The housing recovery could lose steam amid escalating student loan debt carried by millions of Americans. With so many people owing so much for their college education, a generation of potential buyers is being discouraged and even blocked from making their first home purchase.
Recent improvements in the housing market have been fueled primarily by investors, but that demand now appears to be ebbing as both prices and borrowing costs rise. A recent Mortgage Bankers Association (MBA) analysis determined that loan applications for home purchases have decreased almost 20 percent in the last four months versus the same period a year earlier. First-time buyers are simply not stepping up to fill the void, having accounted for only about 33 percent of activity over the last year -- well under the historical norm.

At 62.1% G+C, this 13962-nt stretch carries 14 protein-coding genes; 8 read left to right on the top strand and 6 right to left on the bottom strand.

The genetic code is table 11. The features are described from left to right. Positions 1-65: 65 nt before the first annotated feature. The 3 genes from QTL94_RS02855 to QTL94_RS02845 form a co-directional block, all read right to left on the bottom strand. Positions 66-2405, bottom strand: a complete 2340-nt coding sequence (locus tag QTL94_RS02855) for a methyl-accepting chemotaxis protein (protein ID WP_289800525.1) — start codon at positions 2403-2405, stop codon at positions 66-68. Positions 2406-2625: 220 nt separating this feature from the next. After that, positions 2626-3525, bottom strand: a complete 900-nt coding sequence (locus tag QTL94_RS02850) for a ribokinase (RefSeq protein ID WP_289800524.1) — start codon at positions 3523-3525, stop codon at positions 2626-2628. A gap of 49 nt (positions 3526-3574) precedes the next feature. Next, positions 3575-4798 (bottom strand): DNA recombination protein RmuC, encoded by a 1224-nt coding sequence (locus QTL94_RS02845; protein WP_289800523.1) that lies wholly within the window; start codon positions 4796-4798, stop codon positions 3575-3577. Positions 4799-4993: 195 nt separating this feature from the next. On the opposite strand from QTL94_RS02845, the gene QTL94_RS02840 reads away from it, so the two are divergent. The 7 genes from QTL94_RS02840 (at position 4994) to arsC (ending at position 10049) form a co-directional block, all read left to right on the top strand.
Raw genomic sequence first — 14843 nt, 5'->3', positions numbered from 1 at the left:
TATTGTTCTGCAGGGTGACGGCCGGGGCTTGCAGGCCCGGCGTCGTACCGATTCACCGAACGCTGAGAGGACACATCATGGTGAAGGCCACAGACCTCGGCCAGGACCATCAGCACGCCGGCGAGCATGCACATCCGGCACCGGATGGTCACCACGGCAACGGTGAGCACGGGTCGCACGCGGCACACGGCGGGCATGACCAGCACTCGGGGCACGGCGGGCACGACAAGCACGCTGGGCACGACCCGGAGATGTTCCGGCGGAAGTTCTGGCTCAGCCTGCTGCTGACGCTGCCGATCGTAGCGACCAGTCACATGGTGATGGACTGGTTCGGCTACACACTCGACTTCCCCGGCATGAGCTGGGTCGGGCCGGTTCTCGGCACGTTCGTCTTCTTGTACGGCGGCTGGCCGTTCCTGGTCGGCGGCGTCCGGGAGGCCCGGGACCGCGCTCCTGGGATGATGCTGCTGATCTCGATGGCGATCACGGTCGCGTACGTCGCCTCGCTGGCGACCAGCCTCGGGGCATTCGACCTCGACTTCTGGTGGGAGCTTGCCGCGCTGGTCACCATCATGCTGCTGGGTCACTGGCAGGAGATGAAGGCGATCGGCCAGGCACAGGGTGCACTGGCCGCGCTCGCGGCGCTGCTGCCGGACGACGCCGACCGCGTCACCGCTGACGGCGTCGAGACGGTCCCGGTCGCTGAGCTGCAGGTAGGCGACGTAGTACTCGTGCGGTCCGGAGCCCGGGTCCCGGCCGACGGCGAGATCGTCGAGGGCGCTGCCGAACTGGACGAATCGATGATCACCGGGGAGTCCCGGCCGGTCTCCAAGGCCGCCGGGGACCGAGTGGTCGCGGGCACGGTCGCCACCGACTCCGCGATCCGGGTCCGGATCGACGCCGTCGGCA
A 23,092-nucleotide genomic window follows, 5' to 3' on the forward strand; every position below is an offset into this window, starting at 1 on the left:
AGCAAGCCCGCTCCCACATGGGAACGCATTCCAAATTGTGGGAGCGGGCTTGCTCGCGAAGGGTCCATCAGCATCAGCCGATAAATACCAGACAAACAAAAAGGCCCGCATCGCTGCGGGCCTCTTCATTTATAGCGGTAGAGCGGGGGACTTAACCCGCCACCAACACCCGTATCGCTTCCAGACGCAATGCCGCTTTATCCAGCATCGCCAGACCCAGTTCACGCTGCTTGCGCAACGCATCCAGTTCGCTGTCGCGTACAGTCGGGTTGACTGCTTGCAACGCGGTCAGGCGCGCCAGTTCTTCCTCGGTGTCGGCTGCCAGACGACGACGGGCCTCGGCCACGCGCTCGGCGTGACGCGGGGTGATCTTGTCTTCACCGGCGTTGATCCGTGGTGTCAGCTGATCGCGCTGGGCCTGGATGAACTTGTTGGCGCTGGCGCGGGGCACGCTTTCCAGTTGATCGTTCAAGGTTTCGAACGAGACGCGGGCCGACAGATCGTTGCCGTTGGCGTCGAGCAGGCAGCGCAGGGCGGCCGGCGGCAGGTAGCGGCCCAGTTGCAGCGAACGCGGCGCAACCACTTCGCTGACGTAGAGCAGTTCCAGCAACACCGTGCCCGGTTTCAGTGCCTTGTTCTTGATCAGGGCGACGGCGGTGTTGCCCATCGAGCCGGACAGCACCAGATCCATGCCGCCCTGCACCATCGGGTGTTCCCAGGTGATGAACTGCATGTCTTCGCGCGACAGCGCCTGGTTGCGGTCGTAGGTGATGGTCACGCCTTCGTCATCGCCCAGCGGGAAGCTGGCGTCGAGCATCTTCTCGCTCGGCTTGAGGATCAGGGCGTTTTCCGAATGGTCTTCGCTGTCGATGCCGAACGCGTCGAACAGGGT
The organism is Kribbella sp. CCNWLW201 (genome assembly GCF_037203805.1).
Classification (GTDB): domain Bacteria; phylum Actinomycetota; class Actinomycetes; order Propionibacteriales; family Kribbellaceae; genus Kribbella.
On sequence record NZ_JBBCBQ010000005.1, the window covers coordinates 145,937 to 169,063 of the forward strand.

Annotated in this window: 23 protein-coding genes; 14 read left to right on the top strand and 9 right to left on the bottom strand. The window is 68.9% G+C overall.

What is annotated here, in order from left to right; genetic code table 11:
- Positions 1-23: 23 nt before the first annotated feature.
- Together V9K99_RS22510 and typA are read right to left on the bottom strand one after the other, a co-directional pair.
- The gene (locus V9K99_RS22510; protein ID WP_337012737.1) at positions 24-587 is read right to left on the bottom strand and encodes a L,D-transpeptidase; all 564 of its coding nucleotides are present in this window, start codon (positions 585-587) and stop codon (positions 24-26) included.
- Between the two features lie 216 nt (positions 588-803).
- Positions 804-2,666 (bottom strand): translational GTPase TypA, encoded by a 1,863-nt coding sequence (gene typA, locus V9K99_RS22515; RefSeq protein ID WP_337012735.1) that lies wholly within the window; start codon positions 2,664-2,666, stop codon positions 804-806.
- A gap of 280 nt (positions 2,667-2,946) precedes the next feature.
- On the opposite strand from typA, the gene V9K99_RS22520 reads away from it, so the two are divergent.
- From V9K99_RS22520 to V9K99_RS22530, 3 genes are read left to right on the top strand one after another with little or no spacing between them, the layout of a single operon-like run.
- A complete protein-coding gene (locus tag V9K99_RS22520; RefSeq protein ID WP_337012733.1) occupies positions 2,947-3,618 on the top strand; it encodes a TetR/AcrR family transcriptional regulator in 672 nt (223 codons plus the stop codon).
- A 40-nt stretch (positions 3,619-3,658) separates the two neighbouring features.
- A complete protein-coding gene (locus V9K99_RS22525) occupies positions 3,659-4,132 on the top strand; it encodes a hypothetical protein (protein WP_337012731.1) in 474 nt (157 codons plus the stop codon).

The concern is that many young adults can no longer save for a down payment or qualify for financing. MBA Chief Executive David H. Stevens laments, "Student debt trumps all other consumer debt. It's going to have an extraordinary dampening effect on young peoples' ability to borrow for a home, and that's going to impact the housing market and the economy at large." The outlook darkens even more with the prospect of an FHA policy change that could take place this year. The agency currently lets its lenders to ignore student debt that is deferred for a year or more when evaluating a borrower's eligibility; but it is considering eliminating the waiver.